Feb 8, 2016 1 Comments in 160 Folsom Street, Affordable Housing, Board of Supervisors, Community Outreach, Inclusionary Housing, Land Use, Planning Commission, Policy, Waterfront by

18.FromBayBridge_Future_400ft (1)When the Office of Community Investment and Infrastructure (OCII) Commission voted on January 19th whether or not to approve the 100 foot height bump for Tishman Speyer’s 160 Folsom Street, they had two choices: 

  1. Approve raising the height from 300 – 400 feet and provide 73 more homes, including 44 below-market-rate (BMR) units or;
    2. Keep the building at 300 feet and risk more San Franciscans being left without housing.

OCII voted unanimously for the extra height in exchange for more affordable housing as the better option. We agree!

About a dozen residents who live near the project had a different perspective and are fighting the height bump because they believe it will negatively impact their views and add too much additional shadow to Rincon Park. One opponent asked, “Is it really worth compromising everybody’s quality of life for a handful of additional affordable housing units?” OCII’s answer was plainly “yes”.

Here’s the difference between the 300 and 400 foot versions of 160 Folsom:

300 foot building:

  • 318 total condos;
  • 35 percent on-site affordability;
  • 112 BMRs.

400 foot building:

  • 391 total condos;
  • 40 percent on-site affordability;
  • 156 BMRs (44 additional);
  • 60% of the additional 73 homes would be permanently affordable.

The BMRs would be priced for residents earning between 80 and 120 percent of the Area Median Income (AMI) – or a single person making between $54,000 to $82,000/yr. They would provide housing for a broad range of professionals, from teachers to social workers, non-profit employees and medical technicians. Click here to see how those AMIs break down. What’s also relevant about this project is that BMR condos are far less common than rental BMRs. Providing an ownership opportunity for moderate income earners is a truly life-changing opportunity for many.

While the opposition has stated the height bump would have negative impacts on the City by adding more shadow onto Rincon Park and just being too tall, the building at 160 Folsom would actually be very small in scale compared to the future developments in the pipeline, including the nearby Salesforce Tower. In addition, the height increase would only add 0.33 percent additional annual shadow to Rincon Park, a negligible amount. This park is not owned by the SF Recreating and Parks Department. We’ve shared a video of the shadow impact that compares the 300 and 400 foot scenarios, as well as a video and several renderings that show how a 400 foot building would fit into the city’s future skyline.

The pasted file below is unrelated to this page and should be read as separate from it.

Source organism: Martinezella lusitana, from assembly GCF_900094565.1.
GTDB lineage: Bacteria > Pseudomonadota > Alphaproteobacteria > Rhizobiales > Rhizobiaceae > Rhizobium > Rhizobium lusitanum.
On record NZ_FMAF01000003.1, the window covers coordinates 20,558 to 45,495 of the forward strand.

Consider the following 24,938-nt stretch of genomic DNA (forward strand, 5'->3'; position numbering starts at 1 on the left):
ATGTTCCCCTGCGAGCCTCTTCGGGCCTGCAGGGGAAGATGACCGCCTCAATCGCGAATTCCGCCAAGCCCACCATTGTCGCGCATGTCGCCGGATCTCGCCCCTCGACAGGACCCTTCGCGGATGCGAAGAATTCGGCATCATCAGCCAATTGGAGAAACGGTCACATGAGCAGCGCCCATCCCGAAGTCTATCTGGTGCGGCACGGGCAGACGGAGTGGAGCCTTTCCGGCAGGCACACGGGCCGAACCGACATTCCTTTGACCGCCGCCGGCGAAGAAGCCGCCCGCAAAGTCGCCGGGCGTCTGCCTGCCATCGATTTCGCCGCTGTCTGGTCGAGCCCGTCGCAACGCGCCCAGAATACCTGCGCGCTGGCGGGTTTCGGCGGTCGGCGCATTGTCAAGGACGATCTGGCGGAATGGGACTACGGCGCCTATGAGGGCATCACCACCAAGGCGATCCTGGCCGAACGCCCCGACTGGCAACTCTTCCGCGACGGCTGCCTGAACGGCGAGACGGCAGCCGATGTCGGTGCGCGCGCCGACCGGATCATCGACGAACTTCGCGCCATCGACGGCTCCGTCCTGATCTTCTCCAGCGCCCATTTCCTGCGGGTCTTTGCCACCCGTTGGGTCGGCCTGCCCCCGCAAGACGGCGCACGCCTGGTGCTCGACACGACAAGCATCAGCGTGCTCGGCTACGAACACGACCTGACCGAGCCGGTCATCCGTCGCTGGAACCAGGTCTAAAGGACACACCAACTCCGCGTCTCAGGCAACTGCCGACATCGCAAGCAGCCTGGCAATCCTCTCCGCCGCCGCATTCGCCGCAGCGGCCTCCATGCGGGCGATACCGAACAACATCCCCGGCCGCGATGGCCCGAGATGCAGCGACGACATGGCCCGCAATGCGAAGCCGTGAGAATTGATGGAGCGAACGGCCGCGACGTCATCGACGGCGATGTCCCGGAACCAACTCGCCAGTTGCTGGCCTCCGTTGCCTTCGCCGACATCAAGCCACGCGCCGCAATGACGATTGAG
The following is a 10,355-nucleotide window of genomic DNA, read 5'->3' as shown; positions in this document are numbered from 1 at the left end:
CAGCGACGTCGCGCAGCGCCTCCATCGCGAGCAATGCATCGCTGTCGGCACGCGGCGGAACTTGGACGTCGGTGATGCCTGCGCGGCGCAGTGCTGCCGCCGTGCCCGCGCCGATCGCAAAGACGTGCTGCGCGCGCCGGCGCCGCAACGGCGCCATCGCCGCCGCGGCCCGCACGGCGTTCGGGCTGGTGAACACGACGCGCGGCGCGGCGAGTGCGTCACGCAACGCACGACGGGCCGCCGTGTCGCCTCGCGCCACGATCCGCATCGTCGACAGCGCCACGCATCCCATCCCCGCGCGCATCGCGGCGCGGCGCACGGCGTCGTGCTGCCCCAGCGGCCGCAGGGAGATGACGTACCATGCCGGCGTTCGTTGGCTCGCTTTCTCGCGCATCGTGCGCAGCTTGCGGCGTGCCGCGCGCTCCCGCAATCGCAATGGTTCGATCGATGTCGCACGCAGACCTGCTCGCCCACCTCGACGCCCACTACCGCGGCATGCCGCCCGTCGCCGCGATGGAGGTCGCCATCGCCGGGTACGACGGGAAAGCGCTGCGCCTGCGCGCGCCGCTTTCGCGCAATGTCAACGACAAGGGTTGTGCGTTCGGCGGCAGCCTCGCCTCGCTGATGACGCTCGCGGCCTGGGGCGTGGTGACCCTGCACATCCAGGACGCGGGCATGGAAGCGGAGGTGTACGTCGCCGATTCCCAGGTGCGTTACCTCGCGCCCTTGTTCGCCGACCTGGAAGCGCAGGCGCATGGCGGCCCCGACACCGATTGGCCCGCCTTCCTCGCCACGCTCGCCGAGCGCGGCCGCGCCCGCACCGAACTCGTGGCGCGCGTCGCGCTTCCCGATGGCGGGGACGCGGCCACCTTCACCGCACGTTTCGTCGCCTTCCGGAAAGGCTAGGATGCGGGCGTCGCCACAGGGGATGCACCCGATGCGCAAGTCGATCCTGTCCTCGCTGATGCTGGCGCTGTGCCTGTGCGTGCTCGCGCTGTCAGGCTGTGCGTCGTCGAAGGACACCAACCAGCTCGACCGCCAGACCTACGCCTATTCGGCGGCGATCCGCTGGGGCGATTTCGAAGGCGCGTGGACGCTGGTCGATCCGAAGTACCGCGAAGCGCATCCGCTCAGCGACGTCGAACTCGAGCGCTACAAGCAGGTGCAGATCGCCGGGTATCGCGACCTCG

Getting approval at OCII was only the first hurdle. 160 Folsom goes for votes to the Planning Commission on February 25th, then onto Land Use Committee and full Board of Supervisors. The opposition hasn’t died at OCII, they’re organized and loud, continuing to insist that their views and the harm from shadows outweighs the City’s need for affordable housing. That’s why it’s SO important your pro-housing voice is heard!

If you believe more permanently affordable housing justifies an extra 100 feet of height, then we encourage you to take action now! Send an email to the Planning Commissioners using our editable petition below, telling them you want a taller and more inclusive tower at 160 Folsom Street. Please also attend the hearing on Thursday, February 25th to share your thoughts. RSVP here.

Let’s say yes to more housing for all income levels at 160 Folsom Street!

Support More Height and Affordable Housing at 160 Folsom

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Comparing the 300 foot versus 400 foot towers while walking along the Embarcadero

 

Shadow study comparing the 300 foot and 400 foot buildings

 

 

View from the Bay Bridge

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View from Treasure Island

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View from a Ferry Boat

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Images: Tishman Speyer

About the Author

SF Housing Action Coalition

SF Housing Action Coalition

The SF Housing Action Coalition is a member-supported non-profit that advocates for the creation of well designed, well-located housing at all levels of affordability. We believe more housing means more choices and better solutions for San Franciscans.

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